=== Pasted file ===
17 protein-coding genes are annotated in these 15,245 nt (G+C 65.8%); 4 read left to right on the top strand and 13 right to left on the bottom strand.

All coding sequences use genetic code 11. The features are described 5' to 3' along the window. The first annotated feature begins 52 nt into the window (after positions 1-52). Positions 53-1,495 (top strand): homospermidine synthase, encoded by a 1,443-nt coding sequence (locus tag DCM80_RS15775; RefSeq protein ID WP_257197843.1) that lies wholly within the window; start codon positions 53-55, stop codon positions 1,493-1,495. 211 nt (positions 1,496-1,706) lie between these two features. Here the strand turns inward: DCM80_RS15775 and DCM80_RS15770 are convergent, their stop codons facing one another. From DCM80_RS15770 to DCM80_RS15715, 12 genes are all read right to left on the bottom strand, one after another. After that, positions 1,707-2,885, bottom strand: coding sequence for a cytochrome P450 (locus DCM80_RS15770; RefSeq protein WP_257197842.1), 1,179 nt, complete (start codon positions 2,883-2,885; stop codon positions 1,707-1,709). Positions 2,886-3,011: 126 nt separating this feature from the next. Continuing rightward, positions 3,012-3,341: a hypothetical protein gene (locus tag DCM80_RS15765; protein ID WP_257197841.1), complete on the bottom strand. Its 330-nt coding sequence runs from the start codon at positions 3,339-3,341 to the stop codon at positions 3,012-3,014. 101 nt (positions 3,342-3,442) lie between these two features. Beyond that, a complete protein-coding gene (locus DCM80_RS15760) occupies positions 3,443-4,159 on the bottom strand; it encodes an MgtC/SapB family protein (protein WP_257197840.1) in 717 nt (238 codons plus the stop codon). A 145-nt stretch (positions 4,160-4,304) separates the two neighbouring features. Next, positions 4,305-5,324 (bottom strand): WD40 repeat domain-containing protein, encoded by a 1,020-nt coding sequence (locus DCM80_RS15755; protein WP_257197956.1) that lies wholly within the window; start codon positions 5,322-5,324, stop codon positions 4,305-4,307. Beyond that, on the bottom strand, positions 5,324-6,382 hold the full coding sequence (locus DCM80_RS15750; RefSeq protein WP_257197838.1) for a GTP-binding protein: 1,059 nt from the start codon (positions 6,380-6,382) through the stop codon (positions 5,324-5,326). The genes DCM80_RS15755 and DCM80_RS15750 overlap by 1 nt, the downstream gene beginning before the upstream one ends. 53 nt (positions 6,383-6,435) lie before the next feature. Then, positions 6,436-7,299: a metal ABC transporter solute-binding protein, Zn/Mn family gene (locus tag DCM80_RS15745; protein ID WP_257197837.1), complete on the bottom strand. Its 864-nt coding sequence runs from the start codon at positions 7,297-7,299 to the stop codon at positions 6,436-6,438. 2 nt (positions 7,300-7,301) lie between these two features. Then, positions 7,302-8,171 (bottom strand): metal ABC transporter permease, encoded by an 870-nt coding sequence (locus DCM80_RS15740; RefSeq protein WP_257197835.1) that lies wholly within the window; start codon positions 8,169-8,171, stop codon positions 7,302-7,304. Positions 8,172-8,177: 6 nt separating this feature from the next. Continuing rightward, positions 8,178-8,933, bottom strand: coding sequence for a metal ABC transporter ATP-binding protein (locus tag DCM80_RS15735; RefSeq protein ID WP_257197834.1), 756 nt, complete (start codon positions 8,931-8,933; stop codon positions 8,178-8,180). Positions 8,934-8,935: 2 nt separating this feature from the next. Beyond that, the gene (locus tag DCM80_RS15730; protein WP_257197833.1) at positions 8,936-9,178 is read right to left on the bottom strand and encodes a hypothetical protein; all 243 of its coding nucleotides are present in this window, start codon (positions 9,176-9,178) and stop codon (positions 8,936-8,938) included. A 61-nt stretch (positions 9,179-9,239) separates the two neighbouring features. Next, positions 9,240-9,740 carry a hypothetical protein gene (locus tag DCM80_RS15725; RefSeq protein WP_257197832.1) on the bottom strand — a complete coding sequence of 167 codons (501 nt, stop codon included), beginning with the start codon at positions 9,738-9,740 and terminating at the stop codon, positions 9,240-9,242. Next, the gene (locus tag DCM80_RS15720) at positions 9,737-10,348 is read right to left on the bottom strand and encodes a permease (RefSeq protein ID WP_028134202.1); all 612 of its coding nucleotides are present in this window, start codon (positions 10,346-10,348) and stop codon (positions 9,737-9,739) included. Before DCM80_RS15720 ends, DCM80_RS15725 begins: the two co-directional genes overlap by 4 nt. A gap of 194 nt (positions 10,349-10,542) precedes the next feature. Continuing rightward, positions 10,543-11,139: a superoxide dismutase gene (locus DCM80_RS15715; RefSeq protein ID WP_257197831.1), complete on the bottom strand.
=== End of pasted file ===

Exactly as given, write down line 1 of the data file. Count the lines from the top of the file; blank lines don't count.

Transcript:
17 protein-coding genes are annotated in these 15,245 nt (G+C 65.8%); 4 read left to right on the top strand and 13 right to left on the bottom strand.